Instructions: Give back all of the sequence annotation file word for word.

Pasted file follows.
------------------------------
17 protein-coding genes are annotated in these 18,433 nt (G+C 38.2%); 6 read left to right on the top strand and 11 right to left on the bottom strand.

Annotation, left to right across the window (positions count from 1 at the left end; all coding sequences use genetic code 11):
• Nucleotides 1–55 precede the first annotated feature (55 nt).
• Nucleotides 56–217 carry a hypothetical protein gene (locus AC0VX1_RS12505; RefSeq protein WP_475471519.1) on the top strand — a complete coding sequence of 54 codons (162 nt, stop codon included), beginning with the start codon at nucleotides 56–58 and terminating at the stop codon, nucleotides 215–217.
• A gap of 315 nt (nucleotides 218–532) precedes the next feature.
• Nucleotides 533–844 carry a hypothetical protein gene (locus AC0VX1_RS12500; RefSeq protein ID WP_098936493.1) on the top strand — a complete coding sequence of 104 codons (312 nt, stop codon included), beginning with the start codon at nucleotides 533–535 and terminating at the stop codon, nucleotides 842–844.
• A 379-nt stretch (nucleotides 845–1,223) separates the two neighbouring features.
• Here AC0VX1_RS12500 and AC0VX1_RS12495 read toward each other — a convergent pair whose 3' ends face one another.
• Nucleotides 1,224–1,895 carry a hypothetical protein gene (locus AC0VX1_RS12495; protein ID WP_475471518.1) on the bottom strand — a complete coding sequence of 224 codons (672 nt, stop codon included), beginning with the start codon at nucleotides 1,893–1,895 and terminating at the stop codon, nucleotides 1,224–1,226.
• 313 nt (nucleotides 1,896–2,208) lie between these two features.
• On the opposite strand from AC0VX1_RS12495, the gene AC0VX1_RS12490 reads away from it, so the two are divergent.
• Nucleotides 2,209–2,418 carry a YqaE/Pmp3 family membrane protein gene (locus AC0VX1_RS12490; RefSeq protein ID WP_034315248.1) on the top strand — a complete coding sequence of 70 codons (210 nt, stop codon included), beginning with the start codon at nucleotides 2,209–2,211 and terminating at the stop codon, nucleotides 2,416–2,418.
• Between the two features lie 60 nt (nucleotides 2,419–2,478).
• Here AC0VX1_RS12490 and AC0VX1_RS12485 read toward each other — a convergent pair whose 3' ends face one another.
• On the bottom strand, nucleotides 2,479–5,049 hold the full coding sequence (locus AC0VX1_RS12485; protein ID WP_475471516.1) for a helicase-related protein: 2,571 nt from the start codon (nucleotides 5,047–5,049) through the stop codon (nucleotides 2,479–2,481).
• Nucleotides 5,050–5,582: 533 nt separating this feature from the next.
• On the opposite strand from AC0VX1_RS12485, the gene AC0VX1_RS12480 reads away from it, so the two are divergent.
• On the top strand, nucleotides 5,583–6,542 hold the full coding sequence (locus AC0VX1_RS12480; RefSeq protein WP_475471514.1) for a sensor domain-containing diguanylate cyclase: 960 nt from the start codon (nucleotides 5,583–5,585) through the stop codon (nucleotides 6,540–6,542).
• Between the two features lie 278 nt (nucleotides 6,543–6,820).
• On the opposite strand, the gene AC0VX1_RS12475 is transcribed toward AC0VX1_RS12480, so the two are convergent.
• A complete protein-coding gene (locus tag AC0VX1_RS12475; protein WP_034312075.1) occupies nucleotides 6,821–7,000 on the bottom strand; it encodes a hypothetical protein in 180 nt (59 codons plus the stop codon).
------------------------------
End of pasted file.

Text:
17 protein-coding genes are annotated in these 18,433 nt (G+C 38.2%); 6 read left to right on the top strand and 11 right to left on the bottom strand.

Annotation, left to right across the window (positions count from 1 at the left end; all coding sequences use genetic code 11):
• Nucleotides 1–55 precede the first annotated feature (55 nt).
• Nucleotides 56–217 carry a hypothetical protein gene (locus AC0VX1_RS12505; RefSeq protein WP_475471519.1) on the top strand — a complete coding sequence of 54 codons (162 nt, stop codon included), beginning with the start codon at nucleotides 56–58 and terminating at the stop codon, nucleotides 215–217.
• A gap of 315 nt (nucleotides 218–532) precedes the next feature.
• Nucleotides 533–844 carry a hypothetical protein gene (locus AC0VX1_RS12500; RefSeq protein ID WP_098936493.1) on the top strand — a complete coding sequence of 104 codons (312 nt, stop codon included), beginning with the start codon at nucleotides 533–535 and terminating at the stop codon, nucleotides 842–844.
• A 379-nt stretch (nucleotides 845–1,223) separates the two neighbouring features.
• Here AC0VX1_RS12500 and AC0VX1_RS12495 read toward each other — a convergent pair whose 3' ends face one another.
• Nucleotides 1,224–1,895 carry a hypothetical protein gene (locus AC0VX1_RS12495; protein ID WP_475471518.1) on the bottom strand — a complete coding sequence of 224 codons (672 nt, stop codon included), beginning with the start codon at nucleotides 1,893–1,895 and terminating at the stop codon, nucleotides 1,224–1,226.
• 313 nt (nucleotides 1,896–2,208) lie between these two features.
• On the opposite strand from AC0VX1_RS12495, the gene AC0VX1_RS12490 reads away from it, so the two are divergent.
• Nucleotides 2,209–2,418 carry a YqaE/Pmp3 family membrane protein gene (locus AC0VX1_RS12490; RefSeq protein ID WP_034315248.1) on the top strand — a complete coding sequence of 70 codons (210 nt, stop codon included), beginning with the start codon at nucleotides 2,209–2,211 and terminating at the stop codon, nucleotides 2,416–2,418.
• Between the two features lie 60 nt (nucleotides 2,419–2,478).
• Here AC0VX1_RS12490 and AC0VX1_RS12485 read toward each other — a convergent pair whose 3' ends face one another.
• On the bottom strand, nucleotides 2,479–5,049 hold the full coding sequence (locus AC0VX1_RS12485; protein ID WP_475471516.1) for a helicase-related protein: 2,571 nt from the start codon (nucleotides 5,047–5,049) through the stop codon (nucleotides 2,479–2,481).
• Nucleotides 5,050–5,582: 533 nt separating this feature from the next.
• On the opposite strand from AC0VX1_RS12485, the gene AC0VX1_RS12480 reads away from it, so the two are divergent.
• On the top strand, nucleotides 5,583–6,542 hold the full coding sequence (locus AC0VX1_RS12480; RefSeq protein WP_475471514.1) for a sensor domain-containing diguanylate cyclase: 960 nt from the start codon (nucleotides 5,583–5,585) through the stop codon (nucleotides 6,540–6,542).
• Between the two features lie 278 nt (nucleotides 6,543–6,820).
• On the opposite strand, the gene AC0VX1_RS12475 is transcribed toward AC0VX1_RS12480, so the two are convergent.
• A complete protein-coding gene (locus tag AC0VX1_RS12475; protein WP_034312075.1) occupies nucleotides 6,821–7,000 on the bottom strand; it encodes a hypothetical protein in 180 nt (59 codons plus the stop codon).